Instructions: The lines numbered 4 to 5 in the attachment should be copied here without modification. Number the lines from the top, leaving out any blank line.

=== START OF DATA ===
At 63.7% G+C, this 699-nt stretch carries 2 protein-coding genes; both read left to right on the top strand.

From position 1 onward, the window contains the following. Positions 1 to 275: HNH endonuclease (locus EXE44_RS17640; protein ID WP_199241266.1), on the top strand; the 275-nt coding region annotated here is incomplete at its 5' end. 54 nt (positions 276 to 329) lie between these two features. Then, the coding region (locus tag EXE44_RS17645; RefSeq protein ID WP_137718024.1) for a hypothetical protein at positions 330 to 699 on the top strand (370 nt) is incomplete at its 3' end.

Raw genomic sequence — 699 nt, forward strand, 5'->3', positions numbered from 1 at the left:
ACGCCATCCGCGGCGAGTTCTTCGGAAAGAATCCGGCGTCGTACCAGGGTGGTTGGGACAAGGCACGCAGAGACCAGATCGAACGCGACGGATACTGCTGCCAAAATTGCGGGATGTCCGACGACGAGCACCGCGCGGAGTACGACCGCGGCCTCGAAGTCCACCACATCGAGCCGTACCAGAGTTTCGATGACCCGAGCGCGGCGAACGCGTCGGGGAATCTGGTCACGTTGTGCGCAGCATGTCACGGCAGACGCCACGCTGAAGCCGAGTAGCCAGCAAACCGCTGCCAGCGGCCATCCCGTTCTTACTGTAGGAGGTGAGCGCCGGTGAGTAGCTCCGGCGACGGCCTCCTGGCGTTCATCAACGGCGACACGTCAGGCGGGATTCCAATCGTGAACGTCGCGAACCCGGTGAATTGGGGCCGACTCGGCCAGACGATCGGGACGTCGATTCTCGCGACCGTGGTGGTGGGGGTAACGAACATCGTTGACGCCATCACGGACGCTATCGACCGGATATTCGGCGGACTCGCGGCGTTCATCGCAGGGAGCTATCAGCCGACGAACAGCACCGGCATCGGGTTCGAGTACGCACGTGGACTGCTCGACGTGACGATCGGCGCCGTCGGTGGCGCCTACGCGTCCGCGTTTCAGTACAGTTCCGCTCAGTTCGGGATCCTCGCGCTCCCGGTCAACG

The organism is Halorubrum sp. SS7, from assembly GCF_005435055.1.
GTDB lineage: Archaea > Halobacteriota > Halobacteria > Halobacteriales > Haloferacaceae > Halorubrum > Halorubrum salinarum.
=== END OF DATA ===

ACGCCATCCGCGGCGAGTTCTTCGGAAAGAATCCGGCGTCGTACCAGGGTGGTTGGGACAAGGCACGCAGAGACCAGATCGAACGCGACGGATACTGCTGCCAAAATTGCGGGATGTCCGACGACGAGCACCGCGCGGAGTACGACCGCGGCCTCGAAGTCCACCACATCGAGCCGTACCAGAGTTTCGATGACCCGAGCGCGGCGAACGCGTCGGGGAATCTGGTCACGTTGTGCGCAGCATGTCACGGCAGACGCCACGCTGAAGCCGAGTAGCCAGCAAACCGCTGCCAGCGGCCATCCCGTTCTTACTGTAGGAGGTGAGCGCCGGTGAGTAGCTCCGGCGACGGCCTCCTGGCGTTCATCAACGGCGACACGTCAGGCGGGATTCCAATCGTGAACGTCGCGAACCCGGTGAATTGGGGCCGACTCGGCCAGACGATCGGGACGTCGATTCTCGCGACCGTGGTGGTGGGGGTAACGAACATCGTTGACGCCATCACGGACGCTATCGACCGGATATTCGGCGGACTCGCGGCGTTCATCGCAGGGAGCTATCAGCCGACGAACAGCACCGGCATCGGGTTCGAGTACGCACGTGGACTGCTCGACGTGACGATCGGCGCCGTCGGTGGCGCCTACGCGTCCGCGTTTCAGTACAGTTCCGCTCAGTTCGGGATCCTCGCGCTCCCGGTCAACG

The organism is Halorubrum sp. SS7, from assembly GCF_005435055.1.